The existing centre is home to more than 400 orphans and vulnerable children, and Mutyambizi believes that, given the opportunity, these children have the potential to be just as successful as those from stable or wealthier families.
She talked to The Zimbabwean about the vision behind the establishment of the children’s village, which she believes is going to be home to another 80 or more orphans.
“Orphans and vulnerable children are often placed in homes that don’t resemble the real set-up of a home. They grow up without experiencing what it is like to have the guardianship of parents. The establishment of the village is going to reverse this anomaly,” said Mutyambizi.
“Within the village setup, the children will be staying with a guardian, who will assume the rôle of mother. The hope is that each ‘family’ would live in a three-bedroomed house with a dining room, lounge, kitchen and a toilet,” she said. Mutyambizi said this arrangement would mean children were better monitored and nurtured than in boarding-style facilities.
“Orphans who grow up in children’s homes do not have a sense of belonging,” she said. The village would also have a crèche and an arts centre, which help women make an income.
Mutyambizi, who revealed that she is motivated by the work done by Oprah Winfrey and the late first lady of Zimbabwe, Sally Mugabe, said the construction of houses at the village was to start as soon as possible.
Said the nun, whose greatest fear is her fragile health,: “Resources permitting, I would aleady have started work as soon as we got the documentation that we now own the more than 2,500 square metres of land.”
But work has not started because there is no money to finance the project. And Mutyambizi is worried that conditions attached to the transfer of the land mean it must be developed within two years.
“Corporate social responsibility in this country is on paper only. Some of these companies only post figures indicating that they have assisted charities on their financial statements. When we find out who that money was given to, we realise that those figures are simply cooked-up. No-one within our circles can testify that they have received any money from local companies,” she said.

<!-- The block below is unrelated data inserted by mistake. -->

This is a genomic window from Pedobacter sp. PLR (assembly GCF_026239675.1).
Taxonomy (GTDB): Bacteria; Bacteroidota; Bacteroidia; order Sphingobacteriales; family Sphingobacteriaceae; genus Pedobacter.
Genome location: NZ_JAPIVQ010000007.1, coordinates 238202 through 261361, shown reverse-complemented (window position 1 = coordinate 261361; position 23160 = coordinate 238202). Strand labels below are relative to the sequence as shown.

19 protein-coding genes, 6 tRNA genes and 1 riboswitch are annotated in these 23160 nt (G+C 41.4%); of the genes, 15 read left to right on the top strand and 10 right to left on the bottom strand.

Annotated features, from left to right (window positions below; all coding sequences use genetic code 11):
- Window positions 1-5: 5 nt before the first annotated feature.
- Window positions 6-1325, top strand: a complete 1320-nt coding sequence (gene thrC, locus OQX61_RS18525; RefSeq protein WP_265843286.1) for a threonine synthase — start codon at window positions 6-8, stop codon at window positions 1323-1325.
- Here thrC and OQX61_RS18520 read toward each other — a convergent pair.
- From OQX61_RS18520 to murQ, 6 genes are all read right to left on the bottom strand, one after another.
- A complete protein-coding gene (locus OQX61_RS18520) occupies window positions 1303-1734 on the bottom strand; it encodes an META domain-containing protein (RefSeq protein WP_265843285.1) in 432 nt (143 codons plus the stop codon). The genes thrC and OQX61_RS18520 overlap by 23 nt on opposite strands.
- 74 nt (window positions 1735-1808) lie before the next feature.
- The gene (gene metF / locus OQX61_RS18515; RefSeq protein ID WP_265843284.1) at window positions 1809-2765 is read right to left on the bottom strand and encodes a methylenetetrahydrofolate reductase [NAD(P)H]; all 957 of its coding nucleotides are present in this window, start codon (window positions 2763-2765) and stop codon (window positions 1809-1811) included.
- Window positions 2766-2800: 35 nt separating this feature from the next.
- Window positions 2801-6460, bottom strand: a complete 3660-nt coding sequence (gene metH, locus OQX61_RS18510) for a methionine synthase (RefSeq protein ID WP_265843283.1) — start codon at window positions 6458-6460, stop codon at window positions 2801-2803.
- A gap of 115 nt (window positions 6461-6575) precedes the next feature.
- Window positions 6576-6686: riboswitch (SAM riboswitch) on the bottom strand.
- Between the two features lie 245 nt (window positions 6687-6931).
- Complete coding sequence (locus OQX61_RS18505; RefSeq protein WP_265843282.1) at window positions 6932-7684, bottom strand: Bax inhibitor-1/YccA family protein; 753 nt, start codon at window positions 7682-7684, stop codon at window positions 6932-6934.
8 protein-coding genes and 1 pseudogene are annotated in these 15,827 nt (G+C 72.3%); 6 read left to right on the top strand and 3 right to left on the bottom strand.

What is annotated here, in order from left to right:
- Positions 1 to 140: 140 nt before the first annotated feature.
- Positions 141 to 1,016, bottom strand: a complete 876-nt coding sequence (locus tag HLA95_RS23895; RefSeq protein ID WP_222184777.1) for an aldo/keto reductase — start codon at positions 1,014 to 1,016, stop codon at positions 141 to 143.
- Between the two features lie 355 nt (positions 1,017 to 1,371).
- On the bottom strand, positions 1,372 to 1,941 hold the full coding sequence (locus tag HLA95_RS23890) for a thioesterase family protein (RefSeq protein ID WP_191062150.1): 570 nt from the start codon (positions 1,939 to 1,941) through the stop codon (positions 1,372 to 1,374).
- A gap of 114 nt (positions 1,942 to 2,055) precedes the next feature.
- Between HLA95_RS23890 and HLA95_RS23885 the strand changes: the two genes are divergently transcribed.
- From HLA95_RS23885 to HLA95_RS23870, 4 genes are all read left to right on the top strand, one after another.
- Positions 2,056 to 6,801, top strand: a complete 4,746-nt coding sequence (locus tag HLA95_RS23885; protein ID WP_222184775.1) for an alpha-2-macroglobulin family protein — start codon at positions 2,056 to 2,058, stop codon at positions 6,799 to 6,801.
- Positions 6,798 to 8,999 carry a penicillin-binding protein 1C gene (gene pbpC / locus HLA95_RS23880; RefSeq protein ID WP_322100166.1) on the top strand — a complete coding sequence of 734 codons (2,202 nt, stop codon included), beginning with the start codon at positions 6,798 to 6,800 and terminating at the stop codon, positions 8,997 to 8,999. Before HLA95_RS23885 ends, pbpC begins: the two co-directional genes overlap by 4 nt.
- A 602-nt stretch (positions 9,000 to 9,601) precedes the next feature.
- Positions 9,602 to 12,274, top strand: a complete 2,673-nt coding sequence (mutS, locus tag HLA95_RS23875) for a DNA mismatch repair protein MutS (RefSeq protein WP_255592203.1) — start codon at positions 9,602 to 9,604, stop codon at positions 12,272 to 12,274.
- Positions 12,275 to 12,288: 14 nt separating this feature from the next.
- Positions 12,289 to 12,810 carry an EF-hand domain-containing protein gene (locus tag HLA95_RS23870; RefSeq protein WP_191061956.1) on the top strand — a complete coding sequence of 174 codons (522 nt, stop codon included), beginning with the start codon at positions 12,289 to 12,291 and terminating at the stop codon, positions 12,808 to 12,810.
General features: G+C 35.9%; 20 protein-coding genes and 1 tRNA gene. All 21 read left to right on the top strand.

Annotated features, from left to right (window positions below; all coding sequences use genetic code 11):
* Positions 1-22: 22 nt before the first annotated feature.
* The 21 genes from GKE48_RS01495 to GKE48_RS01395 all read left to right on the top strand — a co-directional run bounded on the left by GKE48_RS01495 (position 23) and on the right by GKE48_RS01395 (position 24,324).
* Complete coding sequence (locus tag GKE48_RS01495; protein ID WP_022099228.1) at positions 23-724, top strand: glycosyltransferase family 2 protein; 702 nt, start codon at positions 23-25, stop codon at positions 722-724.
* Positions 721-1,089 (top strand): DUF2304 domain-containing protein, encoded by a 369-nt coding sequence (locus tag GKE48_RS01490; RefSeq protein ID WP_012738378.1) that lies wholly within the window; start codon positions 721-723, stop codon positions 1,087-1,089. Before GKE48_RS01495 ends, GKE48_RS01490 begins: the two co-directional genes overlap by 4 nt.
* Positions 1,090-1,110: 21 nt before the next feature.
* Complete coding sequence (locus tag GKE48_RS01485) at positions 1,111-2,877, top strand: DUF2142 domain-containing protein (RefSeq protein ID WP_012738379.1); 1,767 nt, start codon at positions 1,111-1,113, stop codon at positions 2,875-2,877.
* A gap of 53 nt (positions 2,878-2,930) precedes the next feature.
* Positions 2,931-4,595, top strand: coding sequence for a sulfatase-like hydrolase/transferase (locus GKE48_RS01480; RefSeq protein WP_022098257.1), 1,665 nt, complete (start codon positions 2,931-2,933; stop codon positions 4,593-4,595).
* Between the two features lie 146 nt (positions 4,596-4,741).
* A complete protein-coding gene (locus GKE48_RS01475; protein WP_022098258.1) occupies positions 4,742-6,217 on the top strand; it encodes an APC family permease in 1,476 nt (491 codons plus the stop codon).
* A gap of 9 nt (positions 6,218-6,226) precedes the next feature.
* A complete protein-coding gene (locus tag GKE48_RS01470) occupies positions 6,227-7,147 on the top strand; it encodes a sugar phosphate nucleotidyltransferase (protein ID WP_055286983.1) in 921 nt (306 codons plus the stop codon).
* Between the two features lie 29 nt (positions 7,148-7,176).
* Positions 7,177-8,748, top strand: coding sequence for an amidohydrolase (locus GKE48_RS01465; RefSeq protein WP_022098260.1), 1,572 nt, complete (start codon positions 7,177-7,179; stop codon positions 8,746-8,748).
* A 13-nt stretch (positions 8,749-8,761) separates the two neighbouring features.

Mutyambizi revealed that, because of the escalating poverty levels in the country, there was an increase in the number of abandoned children.
“We are just so overwhelmed by the large numbers of children on the streets. Over the years, we have taken children from the streets before and we know that it is possible to rehabilitate those children in the right direction,” she said. “It is fulfilling to see a child that you salvaged from the streets with glue in their nose become a gentleman putting on a tie or being the chief executive officer for a big company,” she said
Mutyambizi said some of the children that had passed through the centre since its establishme-nt in April 1992 were now mining engineers, nurses, teachers and working in a host of other professions. More than 100 children from the home have graduated from university so far.
She acknowledged, however, that although most children became successful people, there were also a number whose performance remained a cause for concern.
“It’s just like in a field where some of the crops, though nurtured under the same conditions, fail to bear any fruit. For these children, we try to ensure that they get training in their areas of interest, such as welding, building and dressmaking,” she said.
Shungu Dzevana’s Children’s Trust runs several income-generating initiatives, including a piggery and chicken project and a vibrant gardening project.
“We are not making a lot of money from these projects, but we want to be able to reduce the costs of certain things like meat for consumption at our centre. We supply uniforms and overalls to individuals that need them, but the profits that we make are limited,” said Mutyambizi.
Her plea now is for businesses to help with the construction of the children’s village.Post published in: News